Polish Army before World War II
Polish Army before World War II
|1. The beginning||1609||03:12|
|2. Polish Army before World War II||402||01:54|
|4. My father||222||01:03|
|5. The Wajda Family||207||04:42|
|6. Signing up to join the Home Army||123||04:40|
|7. Cultural life in war-time Kraków||95||03:19|
|8. First contact with the world of art||115||05:11|
|9. What we knew about the Soviets||176||01:45|
|10. My mother||123||02:44|
Having given it plenty of thought, I'm convinced that my life really began on 1 September 1939. It's odd but whenever I think back to my childhood, I get the impression that nothing very significant happened then. Yet when I was 13, which is how old I was in '39, nothing happened of my will. Because my parents were so gentle, they never quarrelled or bickered, they somehow created a situation in which the house became a complete sanctuary for us - I have a younger brother - yet when I go back to my childhood, I think that I never really wanted anything nor aspired to anything in particular. Other children start wanting to be someone. I never thought about this. I was a sickly child. I prefered to stay home; I didn't like going to school. This is how it was until 1 September when I found myself alone with my mother and my brother, and I felt my life beginning in the face of a reality that appeared so suddenly and so violently. My father had gone away a few weeks earlier to fight in the war and I never saw him again. When I think about my 13 years, I wonder myself at how completely I've forgotten my teachers, my school friends. As I've already mentioned, going to school was torture, I hated going there, nor was I interested in society. I was in the scouts, of course, but it didn't arouse my enthusiasm. I was even a group leader there, but I don't recall anything which could have given me any signs that this boy-child could be transformed into someone else. Perhaps it was the moment of my sudden independence because in '39 my mother and brother fled Radom, where we had lived. My father was an officer. Maybe this sudden transformation was the cause, or perhaps it was those years of being 'asleep' which made this the beginning of my real life.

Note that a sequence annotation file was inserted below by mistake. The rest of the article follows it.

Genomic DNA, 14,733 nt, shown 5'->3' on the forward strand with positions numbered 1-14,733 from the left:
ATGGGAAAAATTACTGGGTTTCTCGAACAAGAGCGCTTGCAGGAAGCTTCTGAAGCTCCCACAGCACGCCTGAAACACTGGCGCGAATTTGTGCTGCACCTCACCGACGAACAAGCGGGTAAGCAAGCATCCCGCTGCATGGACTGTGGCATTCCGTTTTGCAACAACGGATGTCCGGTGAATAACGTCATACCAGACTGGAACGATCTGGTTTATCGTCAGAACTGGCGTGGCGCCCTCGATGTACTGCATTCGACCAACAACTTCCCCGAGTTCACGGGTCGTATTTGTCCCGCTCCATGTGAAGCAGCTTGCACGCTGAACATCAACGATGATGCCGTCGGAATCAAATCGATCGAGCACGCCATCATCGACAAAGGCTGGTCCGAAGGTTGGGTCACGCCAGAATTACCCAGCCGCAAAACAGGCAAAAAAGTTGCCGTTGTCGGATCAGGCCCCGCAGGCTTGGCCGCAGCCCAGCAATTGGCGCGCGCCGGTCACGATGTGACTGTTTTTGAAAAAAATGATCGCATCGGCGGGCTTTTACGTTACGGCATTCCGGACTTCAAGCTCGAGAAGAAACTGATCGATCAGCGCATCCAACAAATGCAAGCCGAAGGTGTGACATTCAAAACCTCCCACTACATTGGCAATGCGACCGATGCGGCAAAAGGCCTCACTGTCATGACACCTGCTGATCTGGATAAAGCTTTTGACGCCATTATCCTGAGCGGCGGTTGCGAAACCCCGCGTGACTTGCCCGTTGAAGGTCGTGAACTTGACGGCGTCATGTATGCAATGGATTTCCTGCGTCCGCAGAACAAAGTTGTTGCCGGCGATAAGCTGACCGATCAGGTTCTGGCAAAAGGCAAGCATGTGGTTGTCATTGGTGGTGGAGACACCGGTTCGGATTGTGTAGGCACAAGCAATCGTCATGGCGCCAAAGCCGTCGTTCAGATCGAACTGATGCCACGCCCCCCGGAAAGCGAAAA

Polish director Andrzej Wajda (1926-2016) was a towering presence in Polish cinema for six decades. His films, showing the horror of the German occupation of Poland, won awards at Cannes and established his reputation as both story-teller and commentator on Poland's turbulent history. As well as his impressive career in TV and film, he also served on the national Senate from 1989-91.
Title: The beginning
Listeners: Jacek Petrycki
Cinematographer Jacek Petrycki was born in Poznań, Poland in 1948. He has worked extensively in Poland and throughout the world. His credits include, for Agniezka Holland, Provincial Actors (1979), Europe, Europe (1990), Shot in the Heart (2001) and Julie Walking Home (2002), for Krysztof Kieslowski numerous short films including Camera Buff (1980) and No End (1985). Other credits include Journey to the Sun (1998), directed by Jesim Ustaoglu, which won the Golden Camera 300 award at the International Film Camera Festival, Shooters (2000) and The Valley (1999), both directed by Dan Reed, Unforgiving (1993) and Betrayed (1995) by Clive Gordon both of which won the BAFTA for best factual photography. Jacek Petrycki is also a teacher and a filmmaker.
Tags: childhood, war, parents, father, mother, brother, transformation
Duration: 3 minutes, 12 seconds
Date story recorded: August 2003
Date story went live: 24 January 2008